Tag Archives: Locke

The Benefits of Academic Scribblers – An Austrian View

In his 1936 book The General Theory of Employment, Keynes declared:

The ideas of economists and political philosophers, both when they are right and when they are wrong are more powerful than is commonly understood. Indeed, the world is ruled by little else…Madmen in authority, who hear voices in the air are distilling their frenzy from some academic scribbler of a few years back (1) 

In less than two weeks, I will attend a seminar at the Mercatus Center called “Advanced Austrian Economics”. I urge you to become more familiar with the Mercatus Center – their scholars are leaders in the cause of freedom and Mercatus is one of America’s most important “Liberty Projects”. Just as the American Revolution needed the intellectual foundation of Locke, Hamilton, Madison, Jefferson and others, the restoration and advancement of our founding ideals will require the intellectual foundation of groups like the Mercatus center, Cato Institute, Independent Institute and FEE – among others.

That said, I’ve been re-reading Austrian economic scholars (Menger, Mises, Hayek, Kirzner, et al) in preparation for a great conference. I started with an audio version of Israel Kirzner’s Early Austrian Economics.  Kirzner provides an excellent overview of the founders of Austrian Economics including Carl Menger (1840-1921) and Eugen von Bohm-Bawerk (1851-1914). (The audible version allows me to absorb a lot of material while I exercise every morning – very useful for books without mathematics or graphs).  For those interested in Austrian economics, what Mises called “logical economics”, I highly recommend Kirzner over others – as a student of Mises while at NYU during the 1950s, Kirzner has an inside perspective that’s hard to beat. I then re-read Mises’ Science of Human Action – the Scholar’s Edition (2).  The great economist Robert Higgs once told me that most graduate students in economics don’t understand the first 140 pages (Part I) of Human Action – but they should. It’s difficult to get through, but well worth the effort. Mises is brilliant and his insights are profoundly important.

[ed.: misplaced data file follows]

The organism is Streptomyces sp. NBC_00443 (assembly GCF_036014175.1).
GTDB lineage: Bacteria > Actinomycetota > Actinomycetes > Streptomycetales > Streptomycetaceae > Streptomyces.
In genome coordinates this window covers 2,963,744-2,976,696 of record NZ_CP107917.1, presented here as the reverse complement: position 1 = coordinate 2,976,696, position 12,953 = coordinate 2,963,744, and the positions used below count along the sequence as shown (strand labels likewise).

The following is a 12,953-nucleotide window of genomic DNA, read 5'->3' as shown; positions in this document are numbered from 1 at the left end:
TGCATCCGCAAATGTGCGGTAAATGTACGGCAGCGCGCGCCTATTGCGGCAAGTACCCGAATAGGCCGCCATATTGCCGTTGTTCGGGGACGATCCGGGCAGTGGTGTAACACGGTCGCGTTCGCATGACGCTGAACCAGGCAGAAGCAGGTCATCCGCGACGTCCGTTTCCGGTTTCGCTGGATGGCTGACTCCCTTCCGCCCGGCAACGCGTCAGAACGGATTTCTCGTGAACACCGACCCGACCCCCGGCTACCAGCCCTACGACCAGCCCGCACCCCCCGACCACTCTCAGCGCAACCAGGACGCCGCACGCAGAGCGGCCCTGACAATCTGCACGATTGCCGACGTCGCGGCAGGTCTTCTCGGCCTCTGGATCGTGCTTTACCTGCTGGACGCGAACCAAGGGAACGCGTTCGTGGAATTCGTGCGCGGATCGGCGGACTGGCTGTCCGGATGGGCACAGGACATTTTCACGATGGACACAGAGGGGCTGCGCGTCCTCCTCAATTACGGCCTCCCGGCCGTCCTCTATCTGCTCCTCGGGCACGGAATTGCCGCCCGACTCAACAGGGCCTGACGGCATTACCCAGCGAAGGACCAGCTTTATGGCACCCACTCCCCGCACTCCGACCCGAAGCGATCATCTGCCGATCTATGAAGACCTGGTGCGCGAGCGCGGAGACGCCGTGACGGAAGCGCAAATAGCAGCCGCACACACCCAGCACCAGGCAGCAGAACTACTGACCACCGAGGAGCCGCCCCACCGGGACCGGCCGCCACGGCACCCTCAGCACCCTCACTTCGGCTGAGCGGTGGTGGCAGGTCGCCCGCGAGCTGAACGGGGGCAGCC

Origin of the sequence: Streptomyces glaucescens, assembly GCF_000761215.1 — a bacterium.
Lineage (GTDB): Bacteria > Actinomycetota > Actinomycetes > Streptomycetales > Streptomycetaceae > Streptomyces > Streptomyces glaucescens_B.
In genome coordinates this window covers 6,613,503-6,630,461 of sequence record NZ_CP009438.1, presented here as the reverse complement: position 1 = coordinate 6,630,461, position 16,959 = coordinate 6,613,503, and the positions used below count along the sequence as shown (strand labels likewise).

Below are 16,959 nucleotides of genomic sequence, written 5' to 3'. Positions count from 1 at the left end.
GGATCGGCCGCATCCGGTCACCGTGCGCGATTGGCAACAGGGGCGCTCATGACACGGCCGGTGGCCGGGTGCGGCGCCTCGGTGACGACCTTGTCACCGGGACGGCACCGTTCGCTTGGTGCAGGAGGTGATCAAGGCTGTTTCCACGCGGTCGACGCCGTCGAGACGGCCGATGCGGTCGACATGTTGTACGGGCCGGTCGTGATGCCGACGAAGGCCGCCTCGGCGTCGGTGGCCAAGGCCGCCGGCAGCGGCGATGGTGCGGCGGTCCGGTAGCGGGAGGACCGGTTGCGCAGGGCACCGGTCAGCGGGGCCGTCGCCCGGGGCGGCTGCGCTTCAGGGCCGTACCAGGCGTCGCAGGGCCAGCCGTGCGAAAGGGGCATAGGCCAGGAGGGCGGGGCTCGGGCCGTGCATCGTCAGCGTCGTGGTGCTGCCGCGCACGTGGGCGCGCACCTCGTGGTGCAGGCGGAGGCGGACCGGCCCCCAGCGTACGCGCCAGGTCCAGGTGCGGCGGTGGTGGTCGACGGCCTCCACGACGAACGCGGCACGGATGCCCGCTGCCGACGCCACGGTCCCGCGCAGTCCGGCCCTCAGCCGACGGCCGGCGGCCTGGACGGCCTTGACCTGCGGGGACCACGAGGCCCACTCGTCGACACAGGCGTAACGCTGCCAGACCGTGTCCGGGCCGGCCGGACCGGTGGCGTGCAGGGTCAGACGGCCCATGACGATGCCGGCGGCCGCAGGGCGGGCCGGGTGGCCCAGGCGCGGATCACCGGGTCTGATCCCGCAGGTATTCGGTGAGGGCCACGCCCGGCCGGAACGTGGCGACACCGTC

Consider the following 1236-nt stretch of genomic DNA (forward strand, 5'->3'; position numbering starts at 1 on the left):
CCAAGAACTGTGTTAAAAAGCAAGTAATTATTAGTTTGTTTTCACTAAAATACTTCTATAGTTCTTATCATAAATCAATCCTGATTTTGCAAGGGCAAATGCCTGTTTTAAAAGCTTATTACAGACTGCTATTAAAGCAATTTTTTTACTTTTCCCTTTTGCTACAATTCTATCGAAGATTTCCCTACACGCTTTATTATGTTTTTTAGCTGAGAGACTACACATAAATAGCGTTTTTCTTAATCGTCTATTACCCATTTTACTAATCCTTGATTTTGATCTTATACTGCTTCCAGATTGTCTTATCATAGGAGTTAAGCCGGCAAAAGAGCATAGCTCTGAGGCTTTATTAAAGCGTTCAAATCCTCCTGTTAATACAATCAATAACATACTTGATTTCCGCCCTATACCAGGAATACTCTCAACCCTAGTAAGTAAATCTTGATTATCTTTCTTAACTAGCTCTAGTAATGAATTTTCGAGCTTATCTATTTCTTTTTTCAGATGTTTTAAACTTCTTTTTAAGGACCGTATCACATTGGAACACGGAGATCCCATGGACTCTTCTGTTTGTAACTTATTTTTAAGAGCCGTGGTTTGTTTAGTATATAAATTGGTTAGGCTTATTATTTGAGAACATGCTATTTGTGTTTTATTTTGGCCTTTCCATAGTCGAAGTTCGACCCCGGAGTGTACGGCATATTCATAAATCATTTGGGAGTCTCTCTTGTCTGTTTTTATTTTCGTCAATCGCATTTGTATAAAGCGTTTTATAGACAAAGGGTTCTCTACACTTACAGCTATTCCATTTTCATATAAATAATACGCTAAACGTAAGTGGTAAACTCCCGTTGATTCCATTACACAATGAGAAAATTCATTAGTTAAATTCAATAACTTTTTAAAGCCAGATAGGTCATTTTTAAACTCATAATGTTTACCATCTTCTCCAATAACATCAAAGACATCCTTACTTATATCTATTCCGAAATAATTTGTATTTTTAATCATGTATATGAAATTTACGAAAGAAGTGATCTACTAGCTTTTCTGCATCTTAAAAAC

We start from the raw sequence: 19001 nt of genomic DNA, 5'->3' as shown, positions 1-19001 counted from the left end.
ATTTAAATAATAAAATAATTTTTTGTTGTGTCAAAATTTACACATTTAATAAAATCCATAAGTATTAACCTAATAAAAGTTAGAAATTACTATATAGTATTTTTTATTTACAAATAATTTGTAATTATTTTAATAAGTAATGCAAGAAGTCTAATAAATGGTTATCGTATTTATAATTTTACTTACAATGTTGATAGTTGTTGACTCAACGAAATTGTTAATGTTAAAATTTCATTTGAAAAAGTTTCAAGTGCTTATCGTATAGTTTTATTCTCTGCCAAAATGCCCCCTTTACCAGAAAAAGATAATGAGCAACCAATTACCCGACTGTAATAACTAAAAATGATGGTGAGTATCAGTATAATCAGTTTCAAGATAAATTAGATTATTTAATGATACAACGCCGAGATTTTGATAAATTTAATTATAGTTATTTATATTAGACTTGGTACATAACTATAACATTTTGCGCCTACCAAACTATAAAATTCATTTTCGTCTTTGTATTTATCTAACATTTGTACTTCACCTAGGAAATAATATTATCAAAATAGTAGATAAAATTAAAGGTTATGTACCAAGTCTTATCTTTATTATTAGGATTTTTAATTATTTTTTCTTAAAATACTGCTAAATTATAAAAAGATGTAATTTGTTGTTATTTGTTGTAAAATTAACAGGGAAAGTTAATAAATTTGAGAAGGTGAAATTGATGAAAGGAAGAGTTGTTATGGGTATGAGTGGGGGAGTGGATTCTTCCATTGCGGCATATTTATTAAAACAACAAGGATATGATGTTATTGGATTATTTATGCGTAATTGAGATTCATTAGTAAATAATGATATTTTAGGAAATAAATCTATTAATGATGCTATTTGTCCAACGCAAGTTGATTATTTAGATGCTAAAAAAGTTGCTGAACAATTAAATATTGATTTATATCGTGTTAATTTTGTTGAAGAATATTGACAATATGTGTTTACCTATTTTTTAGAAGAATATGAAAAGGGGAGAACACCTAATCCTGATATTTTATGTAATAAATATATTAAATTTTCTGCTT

For example, in the Introduction for Human Action, Mises makes an important observation about human progress. This observation is so important that Mises claims that, “What is wrong with our age the widespread ignorance of which…policies of economic freedom played in the technological evolution of the last two hundred years”. That’s quite a claim, but accurate once one thinks it through. Everyone can see the results of “technological evolution”. Every morning, I come downstairs to find my Starbucks coffee, expertly roasted from the Sumatra island of Indonesia, already made and waiting for me – something even King Henry VIII couldn’t make happen.  The “Top 1%” protestor in Central Park coordinates her activity using a cell phone – something that John Rockefeller – the wealthiest of the “robber barons” could never do. In 1836, Nathan Mayer Rothschild – part of a family worth over $300 billion – died of an infected abscess. Today, WebMD suggests many abscesses can be treated at home, but if you have to see a doctor, he or she will drain the abscess then:

  1. You will be given instructions about home care.
  2. Most people feel better immediately after the abscess is drained.
  3. If still experiencing pain, doctor may prescribe pain pills for home use over next 1-2 days.